11 June 1957
Upon reading: How to Write and Sell Non-Fiction by Hal Borland.
How I put my children on an allowance:
going to the store – “buy me something” – Alice’s problem too. Go to the store to buy what you want. When the youngster wants “mommy” to buy something – say: “no, not in the store” – but when I finished my shopping you can do your shopping with this nickel or dime.” The prestige value of doing their own shopping, curbs their spending, whining, and gives them responsibility to shop wisely. Helps keep mother’s pocketbook intact.
How I taught my children to understand the value of numbers. Pennies, nickels, dimes. To build into pyramids five pennies worth a nickel to nickels worth a dime etc.
How my children were taught to let me know where they were going. They took off one day. They still call me or tell me when they leave the house.
Working women are letting down their children.
Take, common items maize, salt, cinnamon, spices, cooking items, and who looks into their history – rubber, for instance: how rubber was discovered, its uses, etc. The whole fascinating stories may never be known, but a dozen stories could be written, and most of them would be new to most readers.
There was a time not too long ago when bread was only baked at home – sewing, weaving, which were done at home. Now we go to the store for these items. Most modern youngsters know nothing of this historical information, nor do they realize how recently past were these activities. Also many older folks would understand modern things better. They could also get a bit of nostalgia about the “olden” days.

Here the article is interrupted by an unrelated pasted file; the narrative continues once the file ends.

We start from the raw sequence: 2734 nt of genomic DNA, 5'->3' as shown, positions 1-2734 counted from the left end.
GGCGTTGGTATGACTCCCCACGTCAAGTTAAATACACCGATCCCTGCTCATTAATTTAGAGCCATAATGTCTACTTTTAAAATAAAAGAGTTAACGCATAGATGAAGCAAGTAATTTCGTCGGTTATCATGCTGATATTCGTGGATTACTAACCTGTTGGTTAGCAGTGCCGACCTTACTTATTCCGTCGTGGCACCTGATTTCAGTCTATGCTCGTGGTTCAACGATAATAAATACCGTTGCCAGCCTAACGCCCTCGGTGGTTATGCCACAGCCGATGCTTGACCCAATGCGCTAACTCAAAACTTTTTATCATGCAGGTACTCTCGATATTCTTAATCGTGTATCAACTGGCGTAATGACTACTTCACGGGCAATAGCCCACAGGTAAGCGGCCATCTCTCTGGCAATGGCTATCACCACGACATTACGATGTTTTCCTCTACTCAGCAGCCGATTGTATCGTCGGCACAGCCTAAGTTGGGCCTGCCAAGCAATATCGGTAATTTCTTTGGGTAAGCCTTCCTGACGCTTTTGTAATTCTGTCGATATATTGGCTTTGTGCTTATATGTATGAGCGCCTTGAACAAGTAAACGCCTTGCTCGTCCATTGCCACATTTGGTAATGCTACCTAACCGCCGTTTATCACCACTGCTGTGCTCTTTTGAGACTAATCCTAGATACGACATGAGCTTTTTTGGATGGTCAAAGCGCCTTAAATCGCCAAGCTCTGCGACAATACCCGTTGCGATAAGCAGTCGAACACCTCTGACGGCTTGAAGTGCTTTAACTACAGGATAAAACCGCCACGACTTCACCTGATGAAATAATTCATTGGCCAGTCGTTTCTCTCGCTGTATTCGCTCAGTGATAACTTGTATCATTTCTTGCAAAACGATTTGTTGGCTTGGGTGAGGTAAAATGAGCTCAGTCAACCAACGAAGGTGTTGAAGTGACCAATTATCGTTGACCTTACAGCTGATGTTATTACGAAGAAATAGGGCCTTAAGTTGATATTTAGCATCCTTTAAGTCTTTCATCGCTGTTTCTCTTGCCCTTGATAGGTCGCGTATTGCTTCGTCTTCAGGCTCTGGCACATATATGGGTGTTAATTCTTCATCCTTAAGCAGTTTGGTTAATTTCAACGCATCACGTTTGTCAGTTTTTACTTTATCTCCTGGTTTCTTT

Ask yourself these questions:
What does it mean?
How can it be used?
Where does this lead?
Who invented this, and why?
Has any effect on human life? If not why not?
The answers will give you leads, either to stories or to areas of research that will provide stories.
Use the who, what, where, why, when and how of journalism, but decide which W of journalism you will slant your article to, always with “why” underlying your theme. The “why” is the summing up of the writer’s own curiosity and the proof of his ability to analyze a situation or character an event or process. Without the why there would be little reason for writing – or publishing, most articles and nonfiction books.
Choose your topic with some regard for reader interest and know what you are writing about
Take any subject you wish. Poke into it, examine it, turn it inside out. Ask yourself questions about it – the answers will give you all kinds of leads, either to stories or to areas of research that will provide stories.
A writer is consumed by one question – WHY?
It is the writer’s function to find out why and tell the reader and it doesn’t matter whether he is writing fiction or nonfiction. He is an interpreter of the world to the readers. Without wanting to know the answers to why, without that basic curiosity, no matter how apt with words he is, he is not a writer. Without wanting to know the answers he has nothing to say.
You may choose any topic for writing. The two basic necessities are that you care about your subject or learn enough about it to make your story different from anything ever written about that particular subject.
A loaf of bread: Topic
History of – story of wheat – bread’s most important ingredient. How bread is baked commercially, a process story. There is a story in how bread is distributed, a sales story. Bread packaging and advertising – an advertising story. Also personal stories – Baker who became entrepreneur. Nutrition story. Varieties of breads. Why they have special appeals in certain regions. The story of the sandwich, a particular use of bread. Nostalgic story about homemade bread, bread and milk, bread and jam, bread and sugar. Story of yeast – the leavening agent of bread. Story of sourdough bread, the standby of woodsmen and pioneers. Story of toast and toasters. Byproducts story in sale of breadcrumbs and ready-made poultry stuffing.
Also on the topic of SHIRT: